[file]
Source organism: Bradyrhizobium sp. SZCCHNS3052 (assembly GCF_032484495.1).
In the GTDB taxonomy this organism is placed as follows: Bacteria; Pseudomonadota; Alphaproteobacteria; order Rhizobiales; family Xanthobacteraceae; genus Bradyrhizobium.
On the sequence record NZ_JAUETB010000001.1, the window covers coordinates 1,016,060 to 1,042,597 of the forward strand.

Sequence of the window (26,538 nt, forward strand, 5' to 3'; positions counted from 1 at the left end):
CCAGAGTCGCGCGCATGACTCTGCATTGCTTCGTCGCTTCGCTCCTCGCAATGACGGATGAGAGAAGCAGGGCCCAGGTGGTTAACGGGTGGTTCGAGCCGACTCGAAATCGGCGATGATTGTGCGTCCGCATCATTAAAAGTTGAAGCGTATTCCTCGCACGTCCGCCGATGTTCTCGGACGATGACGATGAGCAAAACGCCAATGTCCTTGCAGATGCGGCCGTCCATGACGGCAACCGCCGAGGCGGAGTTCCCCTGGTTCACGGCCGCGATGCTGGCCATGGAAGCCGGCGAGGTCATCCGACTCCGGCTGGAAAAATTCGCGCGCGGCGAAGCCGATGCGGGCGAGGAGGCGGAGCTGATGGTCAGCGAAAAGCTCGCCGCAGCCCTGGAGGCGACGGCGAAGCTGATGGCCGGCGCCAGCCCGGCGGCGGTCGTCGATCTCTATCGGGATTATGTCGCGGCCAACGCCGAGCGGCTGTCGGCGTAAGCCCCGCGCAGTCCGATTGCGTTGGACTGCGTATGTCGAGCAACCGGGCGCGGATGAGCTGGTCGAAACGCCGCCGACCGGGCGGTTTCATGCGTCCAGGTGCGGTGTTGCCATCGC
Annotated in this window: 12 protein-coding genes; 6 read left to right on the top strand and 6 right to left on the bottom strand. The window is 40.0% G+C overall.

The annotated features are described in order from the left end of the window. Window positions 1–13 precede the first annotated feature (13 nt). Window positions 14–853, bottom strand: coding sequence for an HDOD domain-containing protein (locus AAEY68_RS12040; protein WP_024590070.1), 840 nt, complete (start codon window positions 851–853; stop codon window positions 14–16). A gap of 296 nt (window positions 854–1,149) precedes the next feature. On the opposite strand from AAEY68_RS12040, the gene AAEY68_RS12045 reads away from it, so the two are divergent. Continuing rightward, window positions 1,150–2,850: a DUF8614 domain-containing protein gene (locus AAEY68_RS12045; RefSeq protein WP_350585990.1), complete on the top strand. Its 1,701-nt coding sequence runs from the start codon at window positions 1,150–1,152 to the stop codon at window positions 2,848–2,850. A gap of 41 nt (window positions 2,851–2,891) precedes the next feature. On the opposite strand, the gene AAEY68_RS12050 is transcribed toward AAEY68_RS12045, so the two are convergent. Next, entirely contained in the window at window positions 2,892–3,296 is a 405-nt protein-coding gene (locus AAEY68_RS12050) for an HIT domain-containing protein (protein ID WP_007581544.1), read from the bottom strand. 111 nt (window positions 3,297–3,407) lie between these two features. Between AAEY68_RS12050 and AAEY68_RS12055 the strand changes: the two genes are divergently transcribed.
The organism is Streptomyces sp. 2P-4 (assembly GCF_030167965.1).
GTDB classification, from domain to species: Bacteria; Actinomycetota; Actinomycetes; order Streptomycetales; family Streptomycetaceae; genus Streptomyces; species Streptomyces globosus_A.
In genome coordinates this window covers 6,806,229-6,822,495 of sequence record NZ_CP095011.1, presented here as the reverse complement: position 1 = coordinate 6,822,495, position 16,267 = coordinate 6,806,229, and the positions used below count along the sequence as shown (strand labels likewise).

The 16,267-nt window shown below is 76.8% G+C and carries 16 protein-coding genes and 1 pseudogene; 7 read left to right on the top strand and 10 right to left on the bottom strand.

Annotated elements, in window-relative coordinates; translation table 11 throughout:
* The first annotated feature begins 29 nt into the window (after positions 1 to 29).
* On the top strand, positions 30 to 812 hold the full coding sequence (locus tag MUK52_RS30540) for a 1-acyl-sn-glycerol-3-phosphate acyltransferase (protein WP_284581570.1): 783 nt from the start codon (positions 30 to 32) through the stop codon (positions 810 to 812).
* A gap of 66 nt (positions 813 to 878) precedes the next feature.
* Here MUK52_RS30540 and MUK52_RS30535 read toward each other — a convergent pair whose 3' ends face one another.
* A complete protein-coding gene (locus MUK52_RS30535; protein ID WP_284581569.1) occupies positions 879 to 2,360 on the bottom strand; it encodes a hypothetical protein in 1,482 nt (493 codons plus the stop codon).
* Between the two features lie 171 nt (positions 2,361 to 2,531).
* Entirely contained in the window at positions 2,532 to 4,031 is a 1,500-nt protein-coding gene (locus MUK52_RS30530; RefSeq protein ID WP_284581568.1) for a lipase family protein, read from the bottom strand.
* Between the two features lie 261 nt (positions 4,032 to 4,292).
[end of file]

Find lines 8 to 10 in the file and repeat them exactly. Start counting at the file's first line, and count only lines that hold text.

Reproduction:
The organism is Streptomyces sp. 2P-4 (assembly GCF_030167965.1).
GTDB classification, from domain to species: Bacteria; Actinomycetota; Actinomycetes; order Streptomycetales; family Streptomycetaceae; genus Streptomyces; species Streptomyces globosus_A.
In genome coordinates this window covers 6,806,229-6,822,495 of sequence record NZ_CP095011.1, presented here as the reverse complement: position 1 = coordinate 6,822,495, position 16,267 = coordinate 6,806,229, and the positions used below count along the sequence as shown (strand labels likewise).